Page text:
The honour is bestowed in recognition of the close links between Greenwich and Royalty, from the Middle Ages to the present day. It also acknowledges the borough’s global significance as home of the Prime Meridian, Greenwich Mean Time and a UNESCO World Heritage Site.

There are at present three Royal Boroughs: Kensington and Chelsea, Kingston, and Windsor and Maidenhead. They all reflect longstanding Royal associations."

Monday, 4 January 2010

Indian Winter on Channel 4

I was interested to see that Channel 4 are having an 'Indian Winter' season. A mix of film, documentary and features, it begins with a TV premiere showing of the film Slumdog Millionnaire (on 13 January, 9pm), Danny Boyle's Oscar-winning blockbuster. How on earth it was billed as a 'feel-good' film at the time of its original cinema release I'll never know - I could hardly stop blubbing for the first 40 minutes or so.

The season also includes Gordon Ramsey and Kevin McCloud in their own programmes from India, as well as some Bollywood big-hitting films such as Rang De Basanti (14 January, 01.15), Jodha Akhbar (18 January, 00.15), and Om Shanti Om. Typically though, the screening times continue to assume that Bollywood fans are also insomniacs.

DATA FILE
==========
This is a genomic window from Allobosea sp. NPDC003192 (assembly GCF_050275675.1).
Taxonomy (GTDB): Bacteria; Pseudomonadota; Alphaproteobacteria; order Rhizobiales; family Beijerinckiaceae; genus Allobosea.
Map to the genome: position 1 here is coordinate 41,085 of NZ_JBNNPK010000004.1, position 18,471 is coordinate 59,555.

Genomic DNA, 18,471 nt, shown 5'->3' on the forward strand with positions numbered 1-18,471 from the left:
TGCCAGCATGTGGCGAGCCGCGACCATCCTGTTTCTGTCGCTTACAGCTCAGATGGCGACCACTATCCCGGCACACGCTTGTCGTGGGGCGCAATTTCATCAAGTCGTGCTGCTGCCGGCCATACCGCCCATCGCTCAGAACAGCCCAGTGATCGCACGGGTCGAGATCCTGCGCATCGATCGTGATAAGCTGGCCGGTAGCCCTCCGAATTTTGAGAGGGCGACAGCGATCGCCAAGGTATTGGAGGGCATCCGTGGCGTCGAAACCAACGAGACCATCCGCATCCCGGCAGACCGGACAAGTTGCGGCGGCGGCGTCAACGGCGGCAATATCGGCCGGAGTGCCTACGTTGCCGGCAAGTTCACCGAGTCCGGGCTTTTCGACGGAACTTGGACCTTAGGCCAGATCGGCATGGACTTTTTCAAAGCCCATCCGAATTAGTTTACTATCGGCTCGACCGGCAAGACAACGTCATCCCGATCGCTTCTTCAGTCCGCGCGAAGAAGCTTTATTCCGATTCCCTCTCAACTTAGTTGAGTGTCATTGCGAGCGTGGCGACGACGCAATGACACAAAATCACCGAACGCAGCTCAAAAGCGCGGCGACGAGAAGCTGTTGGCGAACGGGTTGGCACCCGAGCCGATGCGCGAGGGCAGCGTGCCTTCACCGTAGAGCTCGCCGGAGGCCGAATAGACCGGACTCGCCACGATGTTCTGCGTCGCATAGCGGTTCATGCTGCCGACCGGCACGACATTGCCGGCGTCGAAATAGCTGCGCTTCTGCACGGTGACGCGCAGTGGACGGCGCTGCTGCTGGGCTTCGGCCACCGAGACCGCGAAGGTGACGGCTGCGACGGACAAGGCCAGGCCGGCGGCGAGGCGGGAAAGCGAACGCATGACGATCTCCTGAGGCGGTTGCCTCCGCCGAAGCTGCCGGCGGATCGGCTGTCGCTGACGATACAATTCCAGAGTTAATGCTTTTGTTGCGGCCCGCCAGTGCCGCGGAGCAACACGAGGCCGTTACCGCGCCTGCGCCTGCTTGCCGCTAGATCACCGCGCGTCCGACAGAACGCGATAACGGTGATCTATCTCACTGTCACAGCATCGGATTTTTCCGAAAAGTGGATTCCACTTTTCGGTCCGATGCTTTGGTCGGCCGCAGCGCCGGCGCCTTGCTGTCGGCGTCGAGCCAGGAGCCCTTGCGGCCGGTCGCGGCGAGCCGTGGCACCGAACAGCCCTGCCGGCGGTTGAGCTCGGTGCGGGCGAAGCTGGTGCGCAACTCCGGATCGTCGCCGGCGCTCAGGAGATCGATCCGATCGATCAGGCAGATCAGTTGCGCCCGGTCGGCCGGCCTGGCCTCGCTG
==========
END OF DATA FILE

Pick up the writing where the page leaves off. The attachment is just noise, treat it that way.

Nice though it is, I'm not sure why Channel 4 have chosen to focus on India and in a 'winter season' (anyone see this explained anywhere?) other than tryng to cram in as many 'slumdog' references as possible in their programme titles e.g. Slumdog Secret Millionaire, Slumdog Children of Mumbai and Slumming It all feature in this season.

Saturday, 2 January 2010

Farewell 2009 - Happy New Year 2010

Happy new year to everyone.

I've enjoyed being cloistered away for the last week or so with my family and lots of Christmas kitsch - from the latter, there was no escape, you've just got to give in to it, really.